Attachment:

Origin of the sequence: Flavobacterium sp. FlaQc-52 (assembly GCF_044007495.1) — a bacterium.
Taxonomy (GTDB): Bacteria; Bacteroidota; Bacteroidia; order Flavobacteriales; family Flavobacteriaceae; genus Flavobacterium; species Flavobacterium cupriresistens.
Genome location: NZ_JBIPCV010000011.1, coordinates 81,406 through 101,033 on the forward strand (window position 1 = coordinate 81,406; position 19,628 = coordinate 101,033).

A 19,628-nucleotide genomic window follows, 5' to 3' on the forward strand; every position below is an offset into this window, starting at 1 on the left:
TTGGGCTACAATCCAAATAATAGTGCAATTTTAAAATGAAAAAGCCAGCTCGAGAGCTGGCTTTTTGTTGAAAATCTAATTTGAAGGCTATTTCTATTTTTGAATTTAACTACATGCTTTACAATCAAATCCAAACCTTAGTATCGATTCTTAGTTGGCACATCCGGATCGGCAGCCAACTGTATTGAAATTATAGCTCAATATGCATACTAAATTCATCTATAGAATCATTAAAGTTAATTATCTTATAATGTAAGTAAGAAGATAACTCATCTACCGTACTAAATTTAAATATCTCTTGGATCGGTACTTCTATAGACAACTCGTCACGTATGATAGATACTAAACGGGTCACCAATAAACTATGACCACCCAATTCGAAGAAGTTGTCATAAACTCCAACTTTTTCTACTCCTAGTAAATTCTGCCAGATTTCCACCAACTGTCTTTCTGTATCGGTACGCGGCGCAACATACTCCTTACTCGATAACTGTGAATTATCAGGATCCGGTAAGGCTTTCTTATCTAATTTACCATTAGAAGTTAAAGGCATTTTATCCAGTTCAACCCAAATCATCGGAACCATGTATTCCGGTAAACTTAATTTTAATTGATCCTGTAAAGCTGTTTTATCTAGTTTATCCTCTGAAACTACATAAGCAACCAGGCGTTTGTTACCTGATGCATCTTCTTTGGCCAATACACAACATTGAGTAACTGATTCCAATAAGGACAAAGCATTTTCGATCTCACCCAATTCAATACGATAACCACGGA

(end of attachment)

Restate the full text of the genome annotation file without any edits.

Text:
Origin of the sequence: Flavobacterium sp. FlaQc-52 (assembly GCF_044007495.1) — a bacterium.
Taxonomy (GTDB): Bacteria; Bacteroidota; Bacteroidia; order Flavobacteriales; family Flavobacteriaceae; genus Flavobacterium; species Flavobacterium cupriresistens.
Genome location: NZ_JBIPCV010000011.1, coordinates 81,406 through 101,033 on the forward strand (window position 1 = coordinate 81,406; position 19,628 = coordinate 101,033).

A 19,628-nucleotide genomic window follows, 5' to 3' on the forward strand; every position below is an offset into this window, starting at 1 on the left:
TTGGGCTACAATCCAAATAATAGTGCAATTTTAAAATGAAAAAGCCAGCTCGAGAGCTGGCTTTTTGTTGAAAATCTAATTTGAAGGCTATTTCTATTTTTGAATTTAACTACATGCTTTACAATCAAATCCAAACCTTAGTATCGATTCTTAGTTGGCACATCCGGATCGGCAGCCAACTGTATTGAAATTATAGCTCAATATGCATACTAAATTCATCTATAGAATCATTAAAGTTAATTATCTTATAATGTAAGTAAGAAGATAACTCATCTACCGTACTAAATTTAAATATCTCTTGGATCGGTACTTCTATAGACAACTCGTCACGTATGATAGATACTAAACGGGTCACCAATAAACTATGACCACCCAATTCGAAGAAGTTGTCATAAACTCCAACTTTTTCTACTCCTAGTAAATTCTGCCAGATTTCCACCAACTGTCTTTCTGTATCGGTACGCGGCGCAACATACTCCTTACTCGATAACTGTGAATTATCAGGATCCGGTAAGGCTTTCTTATCTAATTTACCATTAGAAGTTAAAGGCATTTTATCCAGTTCAACCCAAATCATCGGAACCATGTATTCCGGTAAACTTAATTTTAATTGATCCTGTAAAGCTGTTTTATCTAGTTTATCCTCTGAAACTACATAAGCAACCAGGCGTTTGTTACCTGATGCATCTTCTTTGGCCAATACACAACATTGAGTAACTGATTCCAATAAGGACAAAGCATTTTCGATCTCACCCAATTCAATACGATAACCACGGA